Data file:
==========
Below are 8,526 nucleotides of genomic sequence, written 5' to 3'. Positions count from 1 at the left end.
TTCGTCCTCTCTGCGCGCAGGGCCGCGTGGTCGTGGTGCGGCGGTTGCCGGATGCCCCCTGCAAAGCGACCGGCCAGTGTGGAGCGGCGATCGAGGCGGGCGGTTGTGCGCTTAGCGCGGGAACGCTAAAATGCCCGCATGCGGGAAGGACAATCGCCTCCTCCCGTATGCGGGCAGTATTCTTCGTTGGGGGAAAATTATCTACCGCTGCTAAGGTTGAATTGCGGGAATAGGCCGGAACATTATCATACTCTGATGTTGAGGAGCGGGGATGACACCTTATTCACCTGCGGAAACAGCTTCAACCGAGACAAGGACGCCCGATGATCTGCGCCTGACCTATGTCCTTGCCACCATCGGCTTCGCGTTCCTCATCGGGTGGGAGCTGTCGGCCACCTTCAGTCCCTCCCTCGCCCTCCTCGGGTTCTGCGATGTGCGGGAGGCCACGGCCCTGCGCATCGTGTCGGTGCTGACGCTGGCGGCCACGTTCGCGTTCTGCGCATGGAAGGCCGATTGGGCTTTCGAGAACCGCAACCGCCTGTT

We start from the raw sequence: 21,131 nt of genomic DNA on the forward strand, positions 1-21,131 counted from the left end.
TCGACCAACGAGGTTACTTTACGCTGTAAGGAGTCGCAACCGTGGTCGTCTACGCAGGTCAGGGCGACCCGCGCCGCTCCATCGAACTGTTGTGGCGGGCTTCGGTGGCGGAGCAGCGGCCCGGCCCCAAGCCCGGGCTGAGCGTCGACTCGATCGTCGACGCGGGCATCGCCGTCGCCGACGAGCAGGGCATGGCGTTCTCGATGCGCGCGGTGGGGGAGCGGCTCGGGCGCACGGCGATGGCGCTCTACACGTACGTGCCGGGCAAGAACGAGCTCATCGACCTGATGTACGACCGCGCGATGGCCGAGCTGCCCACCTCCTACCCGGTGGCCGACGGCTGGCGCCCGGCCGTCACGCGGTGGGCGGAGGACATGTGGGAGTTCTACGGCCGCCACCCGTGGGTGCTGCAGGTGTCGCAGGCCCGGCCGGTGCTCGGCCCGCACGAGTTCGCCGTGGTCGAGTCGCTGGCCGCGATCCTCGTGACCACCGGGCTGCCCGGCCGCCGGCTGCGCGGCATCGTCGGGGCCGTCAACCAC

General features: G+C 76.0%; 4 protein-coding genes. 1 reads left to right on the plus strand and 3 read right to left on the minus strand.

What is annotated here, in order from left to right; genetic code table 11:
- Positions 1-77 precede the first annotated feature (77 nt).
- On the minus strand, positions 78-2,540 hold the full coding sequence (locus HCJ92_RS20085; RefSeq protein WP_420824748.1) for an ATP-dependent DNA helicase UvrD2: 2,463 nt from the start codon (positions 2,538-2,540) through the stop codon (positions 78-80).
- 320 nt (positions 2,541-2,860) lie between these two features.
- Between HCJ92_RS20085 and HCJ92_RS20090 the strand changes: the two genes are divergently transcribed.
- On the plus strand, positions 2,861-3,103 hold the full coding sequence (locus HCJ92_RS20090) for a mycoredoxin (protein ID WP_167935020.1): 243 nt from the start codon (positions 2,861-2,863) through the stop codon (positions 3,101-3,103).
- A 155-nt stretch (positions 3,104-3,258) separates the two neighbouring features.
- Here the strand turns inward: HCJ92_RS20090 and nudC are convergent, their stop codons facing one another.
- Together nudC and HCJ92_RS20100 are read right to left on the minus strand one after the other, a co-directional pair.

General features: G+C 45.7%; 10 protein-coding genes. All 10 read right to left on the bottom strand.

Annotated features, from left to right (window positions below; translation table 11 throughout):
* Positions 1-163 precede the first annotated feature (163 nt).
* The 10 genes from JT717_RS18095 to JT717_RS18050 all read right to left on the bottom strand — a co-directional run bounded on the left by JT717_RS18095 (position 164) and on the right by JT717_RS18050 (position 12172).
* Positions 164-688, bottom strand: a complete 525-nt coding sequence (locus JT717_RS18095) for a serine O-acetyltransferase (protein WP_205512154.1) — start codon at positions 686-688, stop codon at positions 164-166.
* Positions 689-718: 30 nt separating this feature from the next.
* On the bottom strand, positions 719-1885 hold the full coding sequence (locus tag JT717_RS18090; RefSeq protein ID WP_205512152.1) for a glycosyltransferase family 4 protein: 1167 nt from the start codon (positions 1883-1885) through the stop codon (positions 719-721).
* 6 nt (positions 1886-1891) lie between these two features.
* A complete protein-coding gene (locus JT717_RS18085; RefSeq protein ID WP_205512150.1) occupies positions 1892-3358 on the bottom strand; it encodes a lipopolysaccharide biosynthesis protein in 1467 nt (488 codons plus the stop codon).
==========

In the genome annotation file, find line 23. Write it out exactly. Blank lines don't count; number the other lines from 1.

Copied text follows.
* A complete protein-coding gene (locus JT717_RS18085; RefSeq protein ID WP_205512150.1) occupies positions 1892-3358 on the bottom strand; it encodes a lipopolysaccharide biosynthesis protein in 1467 nt (488 codons plus the stop codon).